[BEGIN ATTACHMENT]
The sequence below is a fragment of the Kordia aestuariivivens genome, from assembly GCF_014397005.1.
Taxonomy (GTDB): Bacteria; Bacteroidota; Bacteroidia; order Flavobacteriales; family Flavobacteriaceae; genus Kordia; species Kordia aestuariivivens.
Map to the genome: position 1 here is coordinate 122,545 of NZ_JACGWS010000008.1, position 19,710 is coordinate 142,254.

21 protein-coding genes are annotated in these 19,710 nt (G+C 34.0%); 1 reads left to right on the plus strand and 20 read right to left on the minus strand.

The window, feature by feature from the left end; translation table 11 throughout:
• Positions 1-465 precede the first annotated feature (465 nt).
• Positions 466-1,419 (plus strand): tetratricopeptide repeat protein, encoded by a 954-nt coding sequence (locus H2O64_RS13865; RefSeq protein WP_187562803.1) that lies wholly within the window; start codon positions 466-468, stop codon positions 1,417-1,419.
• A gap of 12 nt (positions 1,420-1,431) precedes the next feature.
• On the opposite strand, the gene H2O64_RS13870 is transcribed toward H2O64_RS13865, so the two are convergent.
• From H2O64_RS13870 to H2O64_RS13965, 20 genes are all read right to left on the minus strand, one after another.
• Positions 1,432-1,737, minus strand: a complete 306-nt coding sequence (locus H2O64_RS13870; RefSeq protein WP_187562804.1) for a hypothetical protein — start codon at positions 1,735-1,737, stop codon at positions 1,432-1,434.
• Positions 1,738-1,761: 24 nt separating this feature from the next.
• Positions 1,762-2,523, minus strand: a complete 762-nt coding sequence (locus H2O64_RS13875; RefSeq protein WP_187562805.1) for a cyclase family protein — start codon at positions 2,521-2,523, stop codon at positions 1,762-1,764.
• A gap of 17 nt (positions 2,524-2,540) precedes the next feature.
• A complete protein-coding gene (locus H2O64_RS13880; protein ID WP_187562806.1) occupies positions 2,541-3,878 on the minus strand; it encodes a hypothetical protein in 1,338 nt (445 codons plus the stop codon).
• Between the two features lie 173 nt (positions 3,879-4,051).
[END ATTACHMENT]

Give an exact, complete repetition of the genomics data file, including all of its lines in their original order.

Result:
The sequence below is a fragment of the Kordia aestuariivivens genome, from assembly GCF_014397005.1.
Taxonomy (GTDB): Bacteria; Bacteroidota; Bacteroidia; order Flavobacteriales; family Flavobacteriaceae; genus Kordia; species Kordia aestuariivivens.
Map to the genome: position 1 here is coordinate 122,545 of NZ_JACGWS010000008.1, position 19,710 is coordinate 142,254.

21 protein-coding genes are annotated in these 19,710 nt (G+C 34.0%); 1 reads left to right on the plus strand and 20 read right to left on the minus strand.

The window, feature by feature from the left end; translation table 11 throughout:
• Positions 1-465 precede the first annotated feature (465 nt).
• Positions 466-1,419 (plus strand): tetratricopeptide repeat protein, encoded by a 954-nt coding sequence (locus H2O64_RS13865; RefSeq protein WP_187562803.1) that lies wholly within the window; start codon positions 466-468, stop codon positions 1,417-1,419.
• A gap of 12 nt (positions 1,420-1,431) precedes the next feature.
• On the opposite strand, the gene H2O64_RS13870 is transcribed toward H2O64_RS13865, so the two are convergent.
• From H2O64_RS13870 to H2O64_RS13965, 20 genes are all read right to left on the minus strand, one after another.
• Positions 1,432-1,737, minus strand: a complete 306-nt coding sequence (locus H2O64_RS13870; RefSeq protein WP_187562804.1) for a hypothetical protein — start codon at positions 1,735-1,737, stop codon at positions 1,432-1,434.
• Positions 1,738-1,761: 24 nt separating this feature from the next.
• Positions 1,762-2,523, minus strand: a complete 762-nt coding sequence (locus H2O64_RS13875; RefSeq protein WP_187562805.1) for a cyclase family protein — start codon at positions 2,521-2,523, stop codon at positions 1,762-1,764.
• A gap of 17 nt (positions 2,524-2,540) precedes the next feature.
• A complete protein-coding gene (locus H2O64_RS13880; protein ID WP_187562806.1) occupies positions 2,541-3,878 on the minus strand; it encodes a hypothetical protein in 1,338 nt (445 codons plus the stop codon).
• Between the two features lie 173 nt (positions 3,879-4,051).